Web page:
David R. Henderson  

Sowell's "Intellectuals and Society"

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My review of Thomas Sowell's latest book, Intellectuals and Society, was published in the latest Regulation. I had previous blogged about it on this site. One benefit of blogging: several commenters found one of Sowell's paragraphs that I quoted plodding and wordy. I reread the paragraph and ended up agreeing. You'll see how I used that in my review. Some excerpts:

One senses that Sowell wants to criticize a number of people whom he often refuses to name, and so he lumps them into the "intellectuals" category. The problem is that his generalization does not hold. I think of myself as an intellectual; many of you readers are intellectuals; and don't look now, but Thomas Sowell is an intellectual. In short, his whole argument about intellectuals as a class becomes incoherent.

Or take Sowell's numerate pick-apart of the 1996 "arson of black churches." The Chicago Tribune, he notes, referred to "an epidemic of criminal and cowardly arson." (By the way, isn't "criminal" redundant in that sentence? Is there any arson that is not criminal?) Columnist Barbara Reynolds of USA Today claimed that the fires were "an attempt to murder the spirit of black America." President Clinton added to the plot, claiming that the church fires reminded him of similar burnings of black churches in Arkansas when he was young.
The problem with those statements? Let Sowell tell it:
This story began to unravel when factual research showed that (1) no black churches were burned in Arkansas while Bill Clinton was growing up, (2) there had been no increase in fires at black churches, but an actual decrease over the previous 15 years, (3) the incidence of fires at white churches was similar to the incidence of fires at black churches, and (4) where there was arson, one-third of the suspects were black.

I'm most critical about his discussion of the Vietnam War. Foreign policy is an area in which Sowell has often been careless.


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COMMENTS (4 to date)
ChrisW writes:

Agreed. Sowell's constant alternation between general philosophizing and cherry-picked concrete examples doesn't hold up well for skeptical readers. Also the fact that he himself is an intellectual isn't resolved well in the book.

Vipul Naik writes:

Sowell is asked about the issue of counterexample intellectuals in the Uncommon Knowledge interview by Peter Robinson. Quoting from the transcript (PDF):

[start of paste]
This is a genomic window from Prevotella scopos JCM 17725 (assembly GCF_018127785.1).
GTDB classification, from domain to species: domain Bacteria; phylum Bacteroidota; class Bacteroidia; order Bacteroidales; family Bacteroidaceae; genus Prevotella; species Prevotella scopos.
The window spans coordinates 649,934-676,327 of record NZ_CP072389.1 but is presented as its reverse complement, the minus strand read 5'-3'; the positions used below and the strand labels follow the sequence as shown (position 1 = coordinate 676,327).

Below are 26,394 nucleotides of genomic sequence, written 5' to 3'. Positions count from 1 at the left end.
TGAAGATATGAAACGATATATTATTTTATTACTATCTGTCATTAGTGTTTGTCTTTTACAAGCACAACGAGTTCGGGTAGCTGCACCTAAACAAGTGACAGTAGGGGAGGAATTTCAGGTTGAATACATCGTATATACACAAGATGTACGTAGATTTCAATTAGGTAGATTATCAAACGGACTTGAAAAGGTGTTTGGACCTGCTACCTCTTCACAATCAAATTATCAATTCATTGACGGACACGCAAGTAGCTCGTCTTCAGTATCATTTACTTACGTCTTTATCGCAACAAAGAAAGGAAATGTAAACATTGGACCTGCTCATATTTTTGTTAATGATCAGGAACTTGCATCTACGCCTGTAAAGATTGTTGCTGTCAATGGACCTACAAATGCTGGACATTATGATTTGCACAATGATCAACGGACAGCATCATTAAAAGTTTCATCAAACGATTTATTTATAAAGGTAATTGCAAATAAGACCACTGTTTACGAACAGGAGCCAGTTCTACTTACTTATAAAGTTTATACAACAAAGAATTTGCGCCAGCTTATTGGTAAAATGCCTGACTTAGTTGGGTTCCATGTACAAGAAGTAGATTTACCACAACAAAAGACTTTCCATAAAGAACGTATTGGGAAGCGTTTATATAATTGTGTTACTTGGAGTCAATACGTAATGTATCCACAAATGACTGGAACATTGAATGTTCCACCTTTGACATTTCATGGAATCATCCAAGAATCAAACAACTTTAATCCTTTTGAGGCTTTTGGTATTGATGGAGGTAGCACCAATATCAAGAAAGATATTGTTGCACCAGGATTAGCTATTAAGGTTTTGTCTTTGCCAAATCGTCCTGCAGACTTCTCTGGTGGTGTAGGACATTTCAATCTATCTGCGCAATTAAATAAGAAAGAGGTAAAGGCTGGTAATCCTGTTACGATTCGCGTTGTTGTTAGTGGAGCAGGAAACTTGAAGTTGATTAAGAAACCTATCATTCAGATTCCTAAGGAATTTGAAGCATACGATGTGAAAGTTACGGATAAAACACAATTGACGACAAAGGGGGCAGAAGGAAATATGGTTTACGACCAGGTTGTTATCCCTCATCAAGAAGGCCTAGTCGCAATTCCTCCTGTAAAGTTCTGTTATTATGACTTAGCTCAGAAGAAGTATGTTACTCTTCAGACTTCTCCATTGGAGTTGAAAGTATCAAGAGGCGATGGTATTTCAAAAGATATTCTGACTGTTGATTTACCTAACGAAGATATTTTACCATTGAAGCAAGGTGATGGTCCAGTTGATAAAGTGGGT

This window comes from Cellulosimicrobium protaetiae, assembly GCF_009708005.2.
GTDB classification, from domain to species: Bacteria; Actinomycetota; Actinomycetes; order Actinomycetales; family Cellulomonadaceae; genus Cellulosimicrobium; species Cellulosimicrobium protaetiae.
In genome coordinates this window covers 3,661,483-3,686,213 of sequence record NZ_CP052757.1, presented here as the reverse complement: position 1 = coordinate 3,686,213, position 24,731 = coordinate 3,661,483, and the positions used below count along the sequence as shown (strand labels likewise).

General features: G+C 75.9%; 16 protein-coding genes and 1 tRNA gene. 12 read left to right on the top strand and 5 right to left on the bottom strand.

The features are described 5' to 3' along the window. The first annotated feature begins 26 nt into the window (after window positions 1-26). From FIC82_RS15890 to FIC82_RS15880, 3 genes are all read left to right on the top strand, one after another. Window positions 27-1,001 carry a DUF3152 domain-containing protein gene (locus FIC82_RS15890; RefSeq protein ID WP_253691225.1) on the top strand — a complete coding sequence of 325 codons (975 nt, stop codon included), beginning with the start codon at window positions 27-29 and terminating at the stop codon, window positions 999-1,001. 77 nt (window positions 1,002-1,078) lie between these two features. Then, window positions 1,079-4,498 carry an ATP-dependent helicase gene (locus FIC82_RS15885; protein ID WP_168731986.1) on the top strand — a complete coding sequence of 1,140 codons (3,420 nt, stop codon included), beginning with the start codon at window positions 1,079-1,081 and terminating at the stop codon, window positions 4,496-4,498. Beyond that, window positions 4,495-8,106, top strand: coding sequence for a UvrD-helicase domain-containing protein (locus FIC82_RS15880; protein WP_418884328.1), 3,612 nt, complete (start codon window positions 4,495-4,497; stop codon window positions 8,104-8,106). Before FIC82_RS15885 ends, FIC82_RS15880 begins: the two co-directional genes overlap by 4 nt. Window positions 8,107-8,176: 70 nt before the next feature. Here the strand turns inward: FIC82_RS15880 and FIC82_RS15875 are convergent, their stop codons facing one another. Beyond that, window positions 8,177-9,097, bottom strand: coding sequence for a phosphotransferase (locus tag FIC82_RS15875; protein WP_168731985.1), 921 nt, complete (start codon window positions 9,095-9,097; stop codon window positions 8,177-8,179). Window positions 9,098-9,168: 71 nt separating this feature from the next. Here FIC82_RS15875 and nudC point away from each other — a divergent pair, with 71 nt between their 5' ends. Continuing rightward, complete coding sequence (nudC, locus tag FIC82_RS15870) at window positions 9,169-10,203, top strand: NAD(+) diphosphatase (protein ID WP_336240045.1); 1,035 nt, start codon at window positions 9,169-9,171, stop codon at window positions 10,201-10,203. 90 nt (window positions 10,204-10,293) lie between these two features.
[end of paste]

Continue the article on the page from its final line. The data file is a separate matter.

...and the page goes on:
Peter Robinson: All right, Tom what explains the exceptions, during the 1930’s, intellectual after intellectual visits Russia and says, this is the land of the future. And Malcolm Muggeridge and a handful of others and a tiny number of intellectuals say, no it isn’t, Stalin is a barbarian. After the Great Depression, the entire economics profession is dominated by John Maynard Keynes and then along comes Milton Freedman and he just won’t have it. What explains these exceptions among intellectuals who stand up?

Thomas Sowell: That’s for another book for somebody else to write. In the preface I mentioned that I’ll have very little to say about Milton Freedman, not because he’s not one of the most important people of the 20th century, but because he’s such an exception to the general pattern that I’m trying to explain. I will leave it to someone else to try and figure out the exceptions.

PR: All right, let me try to ask you to figure out one other, one other exception. I’m going to at you one more time on this one, listen to this. Barrack Obama holds degrees from Columbia and Harvard and taught at the University of Chicago. Thomas Sowell who like Barrack Obama emerges from the African American experience in this country, BA from Harvard, MA from Columbia, PhD from Chicago and has taught at Howard, Brandeis, UCLA, Cornell, and Amherst. What accounts for the difference in visions between Barrack Obama and Thomas Sowell?

TS: Oh my gosh, this is like trying to account for every sparrow’s fall.

PR: You’re two pretty consequential sparrow.

TS: Well, here at least but no, you can’t. It’s hard enough to account for a general pattern, when you get down to the individual you have to know so much more than any of us has ever known or will probably know for the next thousand years at least.

Chris Koresko writes:

@David Henderson: The problem is that his generalization does not hold. I think of myself as an intellectual; many of you readers are intellectuals; and don't look now, but Thomas Sowell is an intellectual. In short, his whole argument about intellectuals as a class becomes incoherent.

I don't think I agree with this. What's wrong with making a sweeping generalization, such as "intellectuals", "politicians", "employers", "socialists", etc., when constructing a broad-brush argument about the way society works? It seems to me that such crude descriptions are a reasonable starting point for any detailed analysis. That there are exceptions to the general rule does not prove that the crude analysis has nothing useful to tell us, even if the analyst himself is one of the exceptions.

Alice Finkel writes:

Thomas Sowell assumes far more intelligence and discriminatory power in his readers than is common among most academics, political activists, and government/media apparatchiks.

No, Sowell, Eric Hoffer, Paul Johnson, and other incisive observers have gotten it pretty much right on the topic of "intellectuals."

But it takes persons who are a cut above your average intellectual to comprehend.

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